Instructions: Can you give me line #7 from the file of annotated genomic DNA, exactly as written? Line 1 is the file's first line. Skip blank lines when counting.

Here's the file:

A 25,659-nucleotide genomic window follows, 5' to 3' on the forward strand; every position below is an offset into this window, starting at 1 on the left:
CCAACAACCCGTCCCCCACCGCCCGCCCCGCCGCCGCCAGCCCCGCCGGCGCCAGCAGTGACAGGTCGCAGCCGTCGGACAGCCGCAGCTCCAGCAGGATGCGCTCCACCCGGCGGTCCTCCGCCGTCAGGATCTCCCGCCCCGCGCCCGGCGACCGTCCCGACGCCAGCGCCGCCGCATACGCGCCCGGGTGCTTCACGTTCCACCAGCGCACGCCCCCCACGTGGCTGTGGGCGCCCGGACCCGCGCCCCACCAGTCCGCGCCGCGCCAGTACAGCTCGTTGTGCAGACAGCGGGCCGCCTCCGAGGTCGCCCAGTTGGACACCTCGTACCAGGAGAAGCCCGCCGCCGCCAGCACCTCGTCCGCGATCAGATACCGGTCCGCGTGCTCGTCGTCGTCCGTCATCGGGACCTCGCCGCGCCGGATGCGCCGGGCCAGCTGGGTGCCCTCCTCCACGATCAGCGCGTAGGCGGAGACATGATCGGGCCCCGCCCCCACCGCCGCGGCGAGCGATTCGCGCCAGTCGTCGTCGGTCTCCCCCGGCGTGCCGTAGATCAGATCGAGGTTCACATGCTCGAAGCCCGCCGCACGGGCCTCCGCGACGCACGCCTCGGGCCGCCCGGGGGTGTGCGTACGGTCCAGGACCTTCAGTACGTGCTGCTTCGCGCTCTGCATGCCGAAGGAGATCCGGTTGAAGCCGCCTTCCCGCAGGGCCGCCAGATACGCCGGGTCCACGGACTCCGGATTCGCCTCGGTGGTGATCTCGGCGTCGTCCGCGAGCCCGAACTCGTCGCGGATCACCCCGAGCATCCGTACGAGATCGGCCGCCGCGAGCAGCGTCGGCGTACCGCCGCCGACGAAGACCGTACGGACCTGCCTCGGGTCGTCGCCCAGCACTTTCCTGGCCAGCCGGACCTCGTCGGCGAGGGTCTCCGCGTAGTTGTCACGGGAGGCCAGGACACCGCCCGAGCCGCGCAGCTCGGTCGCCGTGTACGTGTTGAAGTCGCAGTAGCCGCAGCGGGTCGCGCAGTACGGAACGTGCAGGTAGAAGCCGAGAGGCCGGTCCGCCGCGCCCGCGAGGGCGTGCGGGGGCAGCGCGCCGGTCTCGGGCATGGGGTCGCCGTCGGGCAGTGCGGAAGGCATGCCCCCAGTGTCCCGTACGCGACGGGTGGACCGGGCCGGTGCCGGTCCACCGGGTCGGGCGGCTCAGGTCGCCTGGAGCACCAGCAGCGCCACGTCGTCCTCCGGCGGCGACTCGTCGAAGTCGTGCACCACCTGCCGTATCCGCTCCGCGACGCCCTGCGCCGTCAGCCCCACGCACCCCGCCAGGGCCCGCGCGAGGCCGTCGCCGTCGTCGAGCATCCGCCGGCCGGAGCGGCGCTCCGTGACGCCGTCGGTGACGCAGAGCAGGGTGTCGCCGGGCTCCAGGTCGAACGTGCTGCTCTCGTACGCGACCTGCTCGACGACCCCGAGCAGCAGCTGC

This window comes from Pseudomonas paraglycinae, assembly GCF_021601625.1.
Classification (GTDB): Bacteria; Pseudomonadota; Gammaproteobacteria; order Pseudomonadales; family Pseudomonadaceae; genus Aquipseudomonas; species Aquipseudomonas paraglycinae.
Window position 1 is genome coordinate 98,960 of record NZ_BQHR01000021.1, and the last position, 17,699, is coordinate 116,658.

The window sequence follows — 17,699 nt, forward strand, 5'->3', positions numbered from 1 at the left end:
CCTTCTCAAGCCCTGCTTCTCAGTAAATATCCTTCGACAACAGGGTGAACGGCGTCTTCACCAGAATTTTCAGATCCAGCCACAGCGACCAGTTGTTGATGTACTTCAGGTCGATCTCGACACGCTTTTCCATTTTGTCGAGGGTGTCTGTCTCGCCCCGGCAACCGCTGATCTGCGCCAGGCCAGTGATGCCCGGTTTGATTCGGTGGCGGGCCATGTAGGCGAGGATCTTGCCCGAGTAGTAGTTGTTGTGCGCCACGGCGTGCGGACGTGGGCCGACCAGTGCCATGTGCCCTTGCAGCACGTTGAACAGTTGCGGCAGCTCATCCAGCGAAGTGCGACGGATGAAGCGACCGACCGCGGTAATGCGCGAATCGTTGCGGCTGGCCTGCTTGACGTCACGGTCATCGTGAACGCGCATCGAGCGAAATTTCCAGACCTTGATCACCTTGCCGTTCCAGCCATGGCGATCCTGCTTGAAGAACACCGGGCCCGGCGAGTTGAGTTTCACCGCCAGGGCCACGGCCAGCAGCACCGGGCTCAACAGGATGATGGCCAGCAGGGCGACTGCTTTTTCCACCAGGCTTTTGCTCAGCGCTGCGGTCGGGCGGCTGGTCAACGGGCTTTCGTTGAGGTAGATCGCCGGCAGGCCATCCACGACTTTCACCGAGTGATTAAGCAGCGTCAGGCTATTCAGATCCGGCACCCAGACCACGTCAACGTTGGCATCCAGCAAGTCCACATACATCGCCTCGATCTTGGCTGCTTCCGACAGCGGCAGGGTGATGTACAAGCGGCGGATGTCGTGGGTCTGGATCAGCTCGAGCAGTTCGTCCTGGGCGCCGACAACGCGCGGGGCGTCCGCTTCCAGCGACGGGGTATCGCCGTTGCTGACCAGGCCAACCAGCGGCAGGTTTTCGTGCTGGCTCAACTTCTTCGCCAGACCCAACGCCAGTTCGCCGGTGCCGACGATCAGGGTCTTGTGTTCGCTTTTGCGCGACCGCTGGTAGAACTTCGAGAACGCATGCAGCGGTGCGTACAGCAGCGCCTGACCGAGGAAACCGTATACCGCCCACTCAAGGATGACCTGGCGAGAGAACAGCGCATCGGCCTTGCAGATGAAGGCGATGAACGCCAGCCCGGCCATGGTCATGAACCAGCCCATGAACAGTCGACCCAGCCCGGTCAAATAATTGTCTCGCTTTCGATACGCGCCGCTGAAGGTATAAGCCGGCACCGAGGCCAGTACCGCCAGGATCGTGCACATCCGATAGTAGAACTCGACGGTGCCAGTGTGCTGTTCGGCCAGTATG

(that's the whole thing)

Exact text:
CCTTCTCAAGCCCTGCTTCTCAGTAAATATCCTTCGACAACAGGGTGAACGGCGTCTTCACCAGAATTTTCAGATCCAGCCACAGCGACCAGTTGTTGATGTACTTCAGGTCGATCTCGACACGCTTTTCCATTTTGTCGAGGGTGTCTGTCTCGCCCCGGCAACCGCTGATCTGCGCCAGGCCAGTGATGCCCGGTTTGATTCGGTGGCGGGCCATGTAGGCGAGGATCTTGCCCGAGTAGTAGTTGTTGTGCGCCACGGCGTGCGGACGTGGGCCGACCAGTGCCATGTGCCCTTGCAGCACGTTGAACAGTTGCGGCAGCTCATCCAGCGAAGTGCGACGGATGAAGCGACCGACCGCGGTAATGCGCGAATCGTTGCGGCTGGCCTGCTTGACGTCACGGTCATCGTGAACGCGCATCGAGCGAAATTTCCAGACCTTGATCACCTTGCCGTTCCAGCCATGGCGATCCTGCTTGAAGAACACCGGGCCCGGCGAGTTGAGTTTCACCGCCAGGGCCACGGCCAGCAGCACCGGGCTCAACAGGATGATGGCCAGCAGGGCGACTGCTTTTTCCACCAGGCTTTTGCTCAGCGCTGCGGTCGGGCGGCTGGTCAACGGGCTTTCGTTGAGGTAGATCGCCGGCAGGCCATCCACGACTTTCACCGAGTGATTAAGCAGCGTCAGGCTATTCAGATCCGGCACCCAGACCACGTCAACGTTGGCATCCAGCAAGTCCACATACATCGCCTCGATCTTGGCTGCTTCCGACAGCGGCAGGGTGATGTACAAGCGGCGGATGTCGTGGGTCTGGATCAGCTCGAGCAGTTCGTCCTGGGCGCCGACAACGCGCGGGGCGTCCGCTTCCAGCGACGGGGTATCGCCGTTGCTGACCAGGCCAACCAGCGGCAGGTTTTCGTGCTGGCTCAACTTCTTCGCCAGACCCAACGCCAGTTCGCCGGTGCCGACGATCAGGGTCTTGTGTTCGCTTTTGCGCGACCGCTGGTAGAACTTCGAGAACGCATGCAGCGGTGCGTACAGCAGCGCCTGACCGAGGAAACCGTATACCGCCCACTCAAGGATGACCTGGCGAGAGAACAGCGCATCGGCCTTGCAGATGAAGGCGATGAACGCCAGCCCGGCCATGGTCATGAACCAGCCCATGAACAGTCGACCCAGCCCGGTCAAATAATTGTCTCGCTTTCGATACGCGCCGCTGAAGGTATAAGCCGGCACCGAGGCCAGTACCGCCAGGATCGTGCACATCCGATAGTAGAACTCGACGGTGCCAGTGTGCTGTTCGGCCAGTATG